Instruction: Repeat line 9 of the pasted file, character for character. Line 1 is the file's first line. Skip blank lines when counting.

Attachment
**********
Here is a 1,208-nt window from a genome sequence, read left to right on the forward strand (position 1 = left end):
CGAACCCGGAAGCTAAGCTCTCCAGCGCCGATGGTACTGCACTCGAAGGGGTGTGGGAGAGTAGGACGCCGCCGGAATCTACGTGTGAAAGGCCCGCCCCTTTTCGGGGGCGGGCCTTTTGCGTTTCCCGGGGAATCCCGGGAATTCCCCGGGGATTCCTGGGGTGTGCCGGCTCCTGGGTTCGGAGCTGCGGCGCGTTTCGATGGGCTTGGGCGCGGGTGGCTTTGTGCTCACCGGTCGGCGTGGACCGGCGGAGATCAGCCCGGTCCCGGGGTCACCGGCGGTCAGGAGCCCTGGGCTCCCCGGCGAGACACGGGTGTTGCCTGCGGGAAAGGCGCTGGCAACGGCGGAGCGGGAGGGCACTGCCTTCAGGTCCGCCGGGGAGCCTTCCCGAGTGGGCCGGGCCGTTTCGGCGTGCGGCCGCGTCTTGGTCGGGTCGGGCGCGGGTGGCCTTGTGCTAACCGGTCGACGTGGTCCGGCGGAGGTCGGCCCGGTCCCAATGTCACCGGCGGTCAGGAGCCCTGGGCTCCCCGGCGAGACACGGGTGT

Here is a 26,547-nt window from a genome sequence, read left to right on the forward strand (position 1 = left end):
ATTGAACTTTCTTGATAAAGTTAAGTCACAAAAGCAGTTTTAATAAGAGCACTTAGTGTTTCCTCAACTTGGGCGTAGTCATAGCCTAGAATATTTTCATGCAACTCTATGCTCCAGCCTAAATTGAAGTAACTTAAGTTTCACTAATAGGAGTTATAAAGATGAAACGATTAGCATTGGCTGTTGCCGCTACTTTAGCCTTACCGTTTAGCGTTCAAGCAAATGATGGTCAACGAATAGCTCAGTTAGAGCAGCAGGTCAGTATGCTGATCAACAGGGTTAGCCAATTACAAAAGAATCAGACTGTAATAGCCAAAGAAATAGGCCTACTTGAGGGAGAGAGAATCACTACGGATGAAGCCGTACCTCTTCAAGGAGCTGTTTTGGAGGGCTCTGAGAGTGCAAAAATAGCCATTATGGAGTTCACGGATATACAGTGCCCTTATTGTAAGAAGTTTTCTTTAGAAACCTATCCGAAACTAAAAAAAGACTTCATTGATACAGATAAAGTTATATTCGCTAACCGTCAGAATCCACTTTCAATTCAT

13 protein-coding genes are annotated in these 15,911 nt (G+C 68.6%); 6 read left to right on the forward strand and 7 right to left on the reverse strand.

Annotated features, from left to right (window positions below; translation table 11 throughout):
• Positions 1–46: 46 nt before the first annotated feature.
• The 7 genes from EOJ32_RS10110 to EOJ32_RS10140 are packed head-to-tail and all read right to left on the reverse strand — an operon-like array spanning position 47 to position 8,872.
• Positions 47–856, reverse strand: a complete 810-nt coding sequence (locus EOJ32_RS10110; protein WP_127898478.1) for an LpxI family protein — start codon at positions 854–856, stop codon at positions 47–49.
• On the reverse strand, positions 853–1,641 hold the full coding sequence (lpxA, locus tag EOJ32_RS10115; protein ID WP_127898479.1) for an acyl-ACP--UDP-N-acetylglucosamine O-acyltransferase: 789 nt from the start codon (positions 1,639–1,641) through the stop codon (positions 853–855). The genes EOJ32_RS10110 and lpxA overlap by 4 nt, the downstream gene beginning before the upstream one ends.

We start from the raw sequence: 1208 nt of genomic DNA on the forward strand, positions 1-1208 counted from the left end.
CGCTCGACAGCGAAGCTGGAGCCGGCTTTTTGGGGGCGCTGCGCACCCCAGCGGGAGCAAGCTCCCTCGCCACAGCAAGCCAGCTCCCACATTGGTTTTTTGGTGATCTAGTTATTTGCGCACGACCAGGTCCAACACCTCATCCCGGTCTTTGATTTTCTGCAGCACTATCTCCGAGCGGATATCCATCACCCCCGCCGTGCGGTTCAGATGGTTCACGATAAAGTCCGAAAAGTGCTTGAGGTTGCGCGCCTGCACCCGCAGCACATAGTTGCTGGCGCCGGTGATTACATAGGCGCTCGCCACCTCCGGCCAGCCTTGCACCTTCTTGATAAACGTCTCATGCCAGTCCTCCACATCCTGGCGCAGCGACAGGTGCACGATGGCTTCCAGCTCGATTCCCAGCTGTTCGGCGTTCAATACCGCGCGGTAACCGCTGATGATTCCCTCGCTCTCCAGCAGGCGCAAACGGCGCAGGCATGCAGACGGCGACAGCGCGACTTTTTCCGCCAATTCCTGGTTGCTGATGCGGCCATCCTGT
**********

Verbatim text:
• Positions 47–856, reverse strand: a complete 810-nt coding sequence (locus EOJ32_RS10110; protein WP_127898478.1) for an LpxI family protein — start codon at positions 854–856, stop codon at positions 47–49.